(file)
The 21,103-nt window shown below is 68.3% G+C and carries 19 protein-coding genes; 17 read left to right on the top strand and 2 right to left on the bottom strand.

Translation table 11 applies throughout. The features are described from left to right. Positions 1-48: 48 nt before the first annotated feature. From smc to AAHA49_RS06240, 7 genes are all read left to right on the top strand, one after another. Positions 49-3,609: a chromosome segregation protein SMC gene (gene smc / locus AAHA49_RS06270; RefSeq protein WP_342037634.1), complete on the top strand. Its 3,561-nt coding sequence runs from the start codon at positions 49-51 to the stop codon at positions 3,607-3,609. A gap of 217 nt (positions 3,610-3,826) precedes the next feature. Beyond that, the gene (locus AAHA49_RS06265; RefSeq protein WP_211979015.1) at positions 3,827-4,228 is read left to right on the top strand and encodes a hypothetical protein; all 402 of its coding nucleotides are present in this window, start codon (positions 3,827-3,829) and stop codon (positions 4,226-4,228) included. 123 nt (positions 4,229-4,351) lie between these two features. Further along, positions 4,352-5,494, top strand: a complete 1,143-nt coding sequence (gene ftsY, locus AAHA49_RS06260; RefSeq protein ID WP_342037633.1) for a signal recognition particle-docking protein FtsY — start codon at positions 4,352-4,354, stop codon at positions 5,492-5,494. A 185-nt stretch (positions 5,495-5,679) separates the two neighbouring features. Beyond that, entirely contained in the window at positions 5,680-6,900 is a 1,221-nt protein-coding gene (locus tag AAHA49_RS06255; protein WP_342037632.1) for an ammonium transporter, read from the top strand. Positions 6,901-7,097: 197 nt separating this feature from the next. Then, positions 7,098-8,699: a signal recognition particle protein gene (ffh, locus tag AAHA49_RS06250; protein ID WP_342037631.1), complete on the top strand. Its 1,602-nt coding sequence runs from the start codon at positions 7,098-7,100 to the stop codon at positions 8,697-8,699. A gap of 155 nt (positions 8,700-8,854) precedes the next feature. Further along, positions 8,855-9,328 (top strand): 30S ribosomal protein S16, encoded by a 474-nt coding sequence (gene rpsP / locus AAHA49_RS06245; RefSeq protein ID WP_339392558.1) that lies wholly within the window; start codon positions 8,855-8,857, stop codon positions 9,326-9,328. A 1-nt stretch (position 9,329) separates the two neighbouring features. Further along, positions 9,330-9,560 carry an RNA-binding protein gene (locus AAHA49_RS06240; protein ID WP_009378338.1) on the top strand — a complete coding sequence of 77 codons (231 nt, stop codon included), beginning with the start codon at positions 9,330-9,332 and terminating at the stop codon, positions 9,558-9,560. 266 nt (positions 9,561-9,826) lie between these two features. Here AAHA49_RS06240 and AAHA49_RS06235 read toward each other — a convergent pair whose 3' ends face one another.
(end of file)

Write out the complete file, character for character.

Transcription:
The 21,103-nt window shown below is 68.3% G+C and carries 19 protein-coding genes; 17 read left to right on the top strand and 2 right to left on the bottom strand.

Translation table 11 applies throughout. The features are described from left to right. Positions 1-48: 48 nt before the first annotated feature. From smc to AAHA49_RS06240, 7 genes are all read left to right on the top strand, one after another. Positions 49-3,609: a chromosome segregation protein SMC gene (gene smc / locus AAHA49_RS06270; RefSeq protein WP_342037634.1), complete on the top strand. Its 3,561-nt coding sequence runs from the start codon at positions 49-51 to the stop codon at positions 3,607-3,609. A gap of 217 nt (positions 3,610-3,826) precedes the next feature. Beyond that, the gene (locus AAHA49_RS06265; RefSeq protein WP_211979015.1) at positions 3,827-4,228 is read left to right on the top strand and encodes a hypothetical protein; all 402 of its coding nucleotides are present in this window, start codon (positions 3,827-3,829) and stop codon (positions 4,226-4,228) included. 123 nt (positions 4,229-4,351) lie between these two features. Further along, positions 4,352-5,494, top strand: a complete 1,143-nt coding sequence (gene ftsY, locus AAHA49_RS06260; RefSeq protein ID WP_342037633.1) for a signal recognition particle-docking protein FtsY — start codon at positions 4,352-4,354, stop codon at positions 5,492-5,494. A 185-nt stretch (positions 5,495-5,679) separates the two neighbouring features. Beyond that, entirely contained in the window at positions 5,680-6,900 is a 1,221-nt protein-coding gene (locus tag AAHA49_RS06255; protein WP_342037632.1) for an ammonium transporter, read from the top strand. Positions 6,901-7,097: 197 nt separating this feature from the next. Then, positions 7,098-8,699: a signal recognition particle protein gene (ffh, locus tag AAHA49_RS06250; protein ID WP_342037631.1), complete on the top strand. Its 1,602-nt coding sequence runs from the start codon at positions 7,098-7,100 to the stop codon at positions 8,697-8,699. A gap of 155 nt (positions 8,700-8,854) precedes the next feature. Further along, positions 8,855-9,328 (top strand): 30S ribosomal protein S16, encoded by a 474-nt coding sequence (gene rpsP / locus AAHA49_RS06245; RefSeq protein ID WP_339392558.1) that lies wholly within the window; start codon positions 8,855-8,857, stop codon positions 9,326-9,328. A 1-nt stretch (position 9,329) separates the two neighbouring features. Further along, positions 9,330-9,560 carry an RNA-binding protein gene (locus AAHA49_RS06240; protein ID WP_009378338.1) on the top strand — a complete coding sequence of 77 codons (231 nt, stop codon included), beginning with the start codon at positions 9,330-9,332 and terminating at the stop codon, positions 9,558-9,560. 266 nt (positions 9,561-9,826) lie between these two features. Here AAHA49_RS06240 and AAHA49_RS06235 read toward each other — a convergent pair whose 3' ends face one another.